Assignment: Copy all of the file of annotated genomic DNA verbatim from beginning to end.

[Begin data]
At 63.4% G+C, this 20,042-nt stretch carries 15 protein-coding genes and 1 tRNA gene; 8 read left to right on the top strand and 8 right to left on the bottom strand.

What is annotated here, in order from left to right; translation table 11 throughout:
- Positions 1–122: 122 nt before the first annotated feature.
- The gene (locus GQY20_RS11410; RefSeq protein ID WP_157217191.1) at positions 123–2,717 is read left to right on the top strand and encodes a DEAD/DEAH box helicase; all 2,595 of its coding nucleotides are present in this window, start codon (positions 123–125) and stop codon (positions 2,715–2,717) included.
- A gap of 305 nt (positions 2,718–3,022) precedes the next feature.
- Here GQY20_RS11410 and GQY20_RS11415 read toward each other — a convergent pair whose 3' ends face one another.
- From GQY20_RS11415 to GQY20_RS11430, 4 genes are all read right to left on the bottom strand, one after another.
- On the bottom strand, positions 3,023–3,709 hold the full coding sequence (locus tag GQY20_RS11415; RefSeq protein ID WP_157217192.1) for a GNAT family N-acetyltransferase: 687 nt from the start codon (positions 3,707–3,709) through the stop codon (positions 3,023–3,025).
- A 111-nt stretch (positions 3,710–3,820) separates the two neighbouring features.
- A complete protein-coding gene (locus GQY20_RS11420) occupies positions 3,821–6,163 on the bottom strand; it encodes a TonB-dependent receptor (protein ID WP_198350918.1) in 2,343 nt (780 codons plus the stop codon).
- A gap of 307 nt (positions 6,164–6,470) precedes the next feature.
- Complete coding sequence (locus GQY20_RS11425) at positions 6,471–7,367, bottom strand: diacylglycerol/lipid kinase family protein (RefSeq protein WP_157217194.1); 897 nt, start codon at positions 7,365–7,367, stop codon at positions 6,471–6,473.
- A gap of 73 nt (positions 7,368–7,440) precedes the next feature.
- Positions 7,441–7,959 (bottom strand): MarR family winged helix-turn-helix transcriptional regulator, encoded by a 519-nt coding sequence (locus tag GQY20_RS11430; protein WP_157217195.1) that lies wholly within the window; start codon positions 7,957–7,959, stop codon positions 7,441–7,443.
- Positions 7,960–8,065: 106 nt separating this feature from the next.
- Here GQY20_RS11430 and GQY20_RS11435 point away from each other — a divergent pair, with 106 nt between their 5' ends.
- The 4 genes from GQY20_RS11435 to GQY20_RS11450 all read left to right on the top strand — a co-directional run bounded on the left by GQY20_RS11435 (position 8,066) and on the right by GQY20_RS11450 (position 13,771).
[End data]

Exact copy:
At 63.4% G+C, this 20,042-nt stretch carries 15 protein-coding genes and 1 tRNA gene; 8 read left to right on the top strand and 8 right to left on the bottom strand.

What is annotated here, in order from left to right; translation table 11 throughout:
- Positions 1–122: 122 nt before the first annotated feature.
- The gene (locus GQY20_RS11410; RefSeq protein ID WP_157217191.1) at positions 123–2,717 is read left to right on the top strand and encodes a DEAD/DEAH box helicase; all 2,595 of its coding nucleotides are present in this window, start codon (positions 123–125) and stop codon (positions 2,715–2,717) included.
- A gap of 305 nt (positions 2,718–3,022) precedes the next feature.
- Here GQY20_RS11410 and GQY20_RS11415 read toward each other — a convergent pair whose 3' ends face one another.
- From GQY20_RS11415 to GQY20_RS11430, 4 genes are all read right to left on the bottom strand, one after another.
- On the bottom strand, positions 3,023–3,709 hold the full coding sequence (locus tag GQY20_RS11415; RefSeq protein ID WP_157217192.1) for a GNAT family N-acetyltransferase: 687 nt from the start codon (positions 3,707–3,709) through the stop codon (positions 3,023–3,025).
- A 111-nt stretch (positions 3,710–3,820) separates the two neighbouring features.
- A complete protein-coding gene (locus GQY20_RS11420) occupies positions 3,821–6,163 on the bottom strand; it encodes a TonB-dependent receptor (protein ID WP_198350918.1) in 2,343 nt (780 codons plus the stop codon).
- A gap of 307 nt (positions 6,164–6,470) precedes the next feature.
- Complete coding sequence (locus GQY20_RS11425) at positions 6,471–7,367, bottom strand: diacylglycerol/lipid kinase family protein (RefSeq protein WP_157217194.1); 897 nt, start codon at positions 7,365–7,367, stop codon at positions 6,471–6,473.
- A gap of 73 nt (positions 7,368–7,440) precedes the next feature.
- Positions 7,441–7,959 (bottom strand): MarR family winged helix-turn-helix transcriptional regulator, encoded by a 519-nt coding sequence (locus tag GQY20_RS11430; protein WP_157217195.1) that lies wholly within the window; start codon positions 7,957–7,959, stop codon positions 7,441–7,443.
- Positions 7,960–8,065: 106 nt separating this feature from the next.
- Here GQY20_RS11430 and GQY20_RS11435 point away from each other — a divergent pair, with 106 nt between their 5' ends.
- The 4 genes from GQY20_RS11435 to GQY20_RS11450 all read left to right on the top strand — a co-directional run bounded on the left by GQY20_RS11435 (position 8,066) and on the right by GQY20_RS11450 (position 13,771).